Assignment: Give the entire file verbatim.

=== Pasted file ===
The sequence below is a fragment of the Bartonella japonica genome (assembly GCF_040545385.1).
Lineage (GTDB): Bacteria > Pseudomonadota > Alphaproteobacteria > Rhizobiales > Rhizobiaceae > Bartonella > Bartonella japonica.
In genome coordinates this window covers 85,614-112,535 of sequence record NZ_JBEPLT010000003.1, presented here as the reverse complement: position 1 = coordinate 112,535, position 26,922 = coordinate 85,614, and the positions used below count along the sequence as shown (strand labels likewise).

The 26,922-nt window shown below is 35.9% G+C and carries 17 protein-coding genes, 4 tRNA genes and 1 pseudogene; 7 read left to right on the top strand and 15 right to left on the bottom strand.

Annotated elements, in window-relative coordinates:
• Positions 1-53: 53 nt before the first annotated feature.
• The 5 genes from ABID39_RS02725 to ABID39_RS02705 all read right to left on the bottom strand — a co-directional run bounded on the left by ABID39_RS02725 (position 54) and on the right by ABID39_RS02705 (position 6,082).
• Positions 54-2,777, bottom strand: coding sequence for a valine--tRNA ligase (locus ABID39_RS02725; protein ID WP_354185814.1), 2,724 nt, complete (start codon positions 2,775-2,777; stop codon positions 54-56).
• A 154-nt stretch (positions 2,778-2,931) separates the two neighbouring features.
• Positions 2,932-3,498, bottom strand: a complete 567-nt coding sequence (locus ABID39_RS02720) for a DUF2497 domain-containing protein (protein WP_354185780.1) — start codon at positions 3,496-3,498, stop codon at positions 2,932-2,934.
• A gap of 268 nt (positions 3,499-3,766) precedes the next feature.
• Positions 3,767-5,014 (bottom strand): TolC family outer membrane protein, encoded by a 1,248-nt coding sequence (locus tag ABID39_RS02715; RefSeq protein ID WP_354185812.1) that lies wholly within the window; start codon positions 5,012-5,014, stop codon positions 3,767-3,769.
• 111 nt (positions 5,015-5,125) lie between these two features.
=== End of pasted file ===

The sequence below is a fragment of the Bartonella japonica genome (assembly GCF_040545385.1).
Lineage (GTDB): Bacteria > Pseudomonadota > Alphaproteobacteria > Rhizobiales > Rhizobiaceae > Bartonella > Bartonella japonica.
In genome coordinates this window covers 85,614-112,535 of sequence record NZ_JBEPLT010000003.1, presented here as the reverse complement: position 1 = coordinate 112,535, position 26,922 = coordinate 85,614, and the positions used below count along the sequence as shown (strand labels likewise).

The 26,922-nt window shown below is 35.9% G+C and carries 17 protein-coding genes, 4 tRNA genes and 1 pseudogene; 7 read left to right on the top strand and 15 right to left on the bottom strand.

Annotated elements, in window-relative coordinates:
• Positions 1-53: 53 nt before the first annotated feature.
• The 5 genes from ABID39_RS02725 to ABID39_RS02705 all read right to left on the bottom strand — a co-directional run bounded on the left by ABID39_RS02725 (position 54) and on the right by ABID39_RS02705 (position 6,082).
• Positions 54-2,777, bottom strand: coding sequence for a valine--tRNA ligase (locus ABID39_RS02725; protein ID WP_354185814.1), 2,724 nt, complete (start codon positions 2,775-2,777; stop codon positions 54-56).
• A 154-nt stretch (positions 2,778-2,931) separates the two neighbouring features.
• Positions 2,932-3,498, bottom strand: a complete 567-nt coding sequence (locus ABID39_RS02720) for a DUF2497 domain-containing protein (protein WP_354185780.1) — start codon at positions 3,496-3,498, stop codon at positions 2,932-2,934.
• A gap of 268 nt (positions 3,499-3,766) precedes the next feature.
• Positions 3,767-5,014 (bottom strand): TolC family outer membrane protein, encoded by a 1,248-nt coding sequence (locus tag ABID39_RS02715; RefSeq protein ID WP_354185812.1) that lies wholly within the window; start codon positions 5,012-5,014, stop codon positions 3,767-3,769.
• 111 nt (positions 5,015-5,125) lie between these two features.